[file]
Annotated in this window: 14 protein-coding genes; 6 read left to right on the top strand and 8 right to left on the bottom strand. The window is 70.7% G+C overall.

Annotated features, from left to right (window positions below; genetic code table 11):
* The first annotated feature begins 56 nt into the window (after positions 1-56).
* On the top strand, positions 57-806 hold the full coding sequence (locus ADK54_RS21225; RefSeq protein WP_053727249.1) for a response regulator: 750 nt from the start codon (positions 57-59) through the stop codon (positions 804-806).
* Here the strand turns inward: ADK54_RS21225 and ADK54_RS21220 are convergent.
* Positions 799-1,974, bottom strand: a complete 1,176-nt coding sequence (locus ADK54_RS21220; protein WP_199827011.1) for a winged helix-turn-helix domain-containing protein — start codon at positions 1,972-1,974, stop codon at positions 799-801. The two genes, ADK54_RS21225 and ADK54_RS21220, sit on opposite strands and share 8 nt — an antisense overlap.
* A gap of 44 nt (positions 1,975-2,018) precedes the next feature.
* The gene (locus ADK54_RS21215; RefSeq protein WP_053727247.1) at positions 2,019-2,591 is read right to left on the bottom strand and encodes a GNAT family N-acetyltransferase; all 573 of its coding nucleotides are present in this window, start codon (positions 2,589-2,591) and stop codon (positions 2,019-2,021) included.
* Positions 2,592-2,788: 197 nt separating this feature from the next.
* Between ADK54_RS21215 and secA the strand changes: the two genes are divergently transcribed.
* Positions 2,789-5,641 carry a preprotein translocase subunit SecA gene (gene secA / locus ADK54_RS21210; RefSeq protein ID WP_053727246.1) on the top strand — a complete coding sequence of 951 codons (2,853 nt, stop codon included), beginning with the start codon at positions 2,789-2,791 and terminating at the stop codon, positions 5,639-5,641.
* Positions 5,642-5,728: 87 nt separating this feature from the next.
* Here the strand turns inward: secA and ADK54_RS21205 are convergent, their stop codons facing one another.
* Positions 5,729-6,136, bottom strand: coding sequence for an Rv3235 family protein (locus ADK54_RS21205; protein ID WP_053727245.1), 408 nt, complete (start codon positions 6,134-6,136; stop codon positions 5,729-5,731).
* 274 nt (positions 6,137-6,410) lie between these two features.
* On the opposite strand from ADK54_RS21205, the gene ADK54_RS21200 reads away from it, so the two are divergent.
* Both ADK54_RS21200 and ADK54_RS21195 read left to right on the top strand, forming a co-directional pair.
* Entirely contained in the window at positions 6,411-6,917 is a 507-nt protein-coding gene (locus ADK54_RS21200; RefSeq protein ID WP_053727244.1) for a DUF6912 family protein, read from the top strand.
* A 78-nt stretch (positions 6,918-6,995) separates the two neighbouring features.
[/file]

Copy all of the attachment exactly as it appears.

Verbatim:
Annotated in this window: 14 protein-coding genes; 6 read left to right on the top strand and 8 right to left on the bottom strand. The window is 70.7% G+C overall.

Annotated features, from left to right (window positions below; genetic code table 11):
* The first annotated feature begins 56 nt into the window (after positions 1-56).
* On the top strand, positions 57-806 hold the full coding sequence (locus ADK54_RS21225; RefSeq protein WP_053727249.1) for a response regulator: 750 nt from the start codon (positions 57-59) through the stop codon (positions 804-806).
* Here the strand turns inward: ADK54_RS21225 and ADK54_RS21220 are convergent.
* Positions 799-1,974, bottom strand: a complete 1,176-nt coding sequence (locus ADK54_RS21220; protein WP_199827011.1) for a winged helix-turn-helix domain-containing protein — start codon at positions 1,972-1,974, stop codon at positions 799-801. The two genes, ADK54_RS21225 and ADK54_RS21220, sit on opposite strands and share 8 nt — an antisense overlap.
* A gap of 44 nt (positions 1,975-2,018) precedes the next feature.
* The gene (locus ADK54_RS21215; RefSeq protein WP_053727247.1) at positions 2,019-2,591 is read right to left on the bottom strand and encodes a GNAT family N-acetyltransferase; all 573 of its coding nucleotides are present in this window, start codon (positions 2,589-2,591) and stop codon (positions 2,019-2,021) included.
* Positions 2,592-2,788: 197 nt separating this feature from the next.
* Between ADK54_RS21215 and secA the strand changes: the two genes are divergently transcribed.
* Positions 2,789-5,641 carry a preprotein translocase subunit SecA gene (gene secA / locus ADK54_RS21210; RefSeq protein ID WP_053727246.1) on the top strand — a complete coding sequence of 951 codons (2,853 nt, stop codon included), beginning with the start codon at positions 2,789-2,791 and terminating at the stop codon, positions 5,639-5,641.
* Positions 5,642-5,728: 87 nt separating this feature from the next.
* Here the strand turns inward: secA and ADK54_RS21205 are convergent, their stop codons facing one another.
* Positions 5,729-6,136, bottom strand: coding sequence for an Rv3235 family protein (locus ADK54_RS21205; protein ID WP_053727245.1), 408 nt, complete (start codon positions 6,134-6,136; stop codon positions 5,729-5,731).
* 274 nt (positions 6,137-6,410) lie between these two features.
* On the opposite strand from ADK54_RS21205, the gene ADK54_RS21200 reads away from it, so the two are divergent.
* Both ADK54_RS21200 and ADK54_RS21195 read left to right on the top strand, forming a co-directional pair.
* Entirely contained in the window at positions 6,411-6,917 is a 507-nt protein-coding gene (locus ADK54_RS21200; RefSeq protein ID WP_053727244.1) for a DUF6912 family protein, read from the top strand.
* A 78-nt stretch (positions 6,918-6,995) separates the two neighbouring features.